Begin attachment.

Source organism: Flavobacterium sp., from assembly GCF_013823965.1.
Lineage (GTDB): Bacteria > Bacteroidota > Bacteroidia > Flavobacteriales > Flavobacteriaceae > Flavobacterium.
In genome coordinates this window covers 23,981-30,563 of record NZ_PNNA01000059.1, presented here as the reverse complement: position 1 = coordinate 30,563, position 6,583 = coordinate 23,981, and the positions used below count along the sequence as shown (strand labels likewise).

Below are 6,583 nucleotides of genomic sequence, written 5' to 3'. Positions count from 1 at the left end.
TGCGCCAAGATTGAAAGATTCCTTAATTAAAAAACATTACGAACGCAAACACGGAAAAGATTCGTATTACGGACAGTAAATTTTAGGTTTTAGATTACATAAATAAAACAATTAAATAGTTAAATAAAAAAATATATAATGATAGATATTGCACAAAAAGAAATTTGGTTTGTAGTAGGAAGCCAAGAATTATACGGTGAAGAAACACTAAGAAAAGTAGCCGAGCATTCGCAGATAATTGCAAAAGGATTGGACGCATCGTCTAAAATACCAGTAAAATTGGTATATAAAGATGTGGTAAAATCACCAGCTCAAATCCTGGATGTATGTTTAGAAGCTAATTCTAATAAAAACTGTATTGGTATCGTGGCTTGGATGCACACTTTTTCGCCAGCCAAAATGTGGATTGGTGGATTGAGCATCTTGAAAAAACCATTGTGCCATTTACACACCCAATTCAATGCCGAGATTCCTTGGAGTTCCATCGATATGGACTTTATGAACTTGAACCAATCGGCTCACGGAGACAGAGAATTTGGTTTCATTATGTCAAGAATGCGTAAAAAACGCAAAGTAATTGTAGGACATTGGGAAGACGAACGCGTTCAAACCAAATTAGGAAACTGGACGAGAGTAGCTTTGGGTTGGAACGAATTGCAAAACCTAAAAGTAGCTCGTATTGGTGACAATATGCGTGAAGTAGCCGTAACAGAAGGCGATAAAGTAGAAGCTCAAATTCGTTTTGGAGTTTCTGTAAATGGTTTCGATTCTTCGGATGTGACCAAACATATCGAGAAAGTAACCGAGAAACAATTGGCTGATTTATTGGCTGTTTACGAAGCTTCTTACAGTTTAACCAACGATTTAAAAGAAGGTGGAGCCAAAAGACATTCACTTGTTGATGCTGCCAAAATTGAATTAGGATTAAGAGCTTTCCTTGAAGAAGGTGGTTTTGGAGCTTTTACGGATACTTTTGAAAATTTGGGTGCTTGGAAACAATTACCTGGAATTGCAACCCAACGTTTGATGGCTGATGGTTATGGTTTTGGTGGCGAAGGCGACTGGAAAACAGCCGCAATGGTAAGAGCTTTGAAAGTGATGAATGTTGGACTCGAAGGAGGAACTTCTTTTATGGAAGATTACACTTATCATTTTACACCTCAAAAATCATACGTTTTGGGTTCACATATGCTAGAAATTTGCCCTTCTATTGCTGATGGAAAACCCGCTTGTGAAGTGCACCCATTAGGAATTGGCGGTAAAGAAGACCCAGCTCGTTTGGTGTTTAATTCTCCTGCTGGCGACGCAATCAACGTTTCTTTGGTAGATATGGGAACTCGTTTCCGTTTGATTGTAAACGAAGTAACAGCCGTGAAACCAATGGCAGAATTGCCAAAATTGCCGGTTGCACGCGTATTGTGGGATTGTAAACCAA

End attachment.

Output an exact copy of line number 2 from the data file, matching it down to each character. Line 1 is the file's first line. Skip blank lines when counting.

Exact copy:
Lineage (GTDB): Bacteria > Bacteroidota > Bacteroidia > Flavobacteriales > Flavobacteriaceae > Flavobacterium.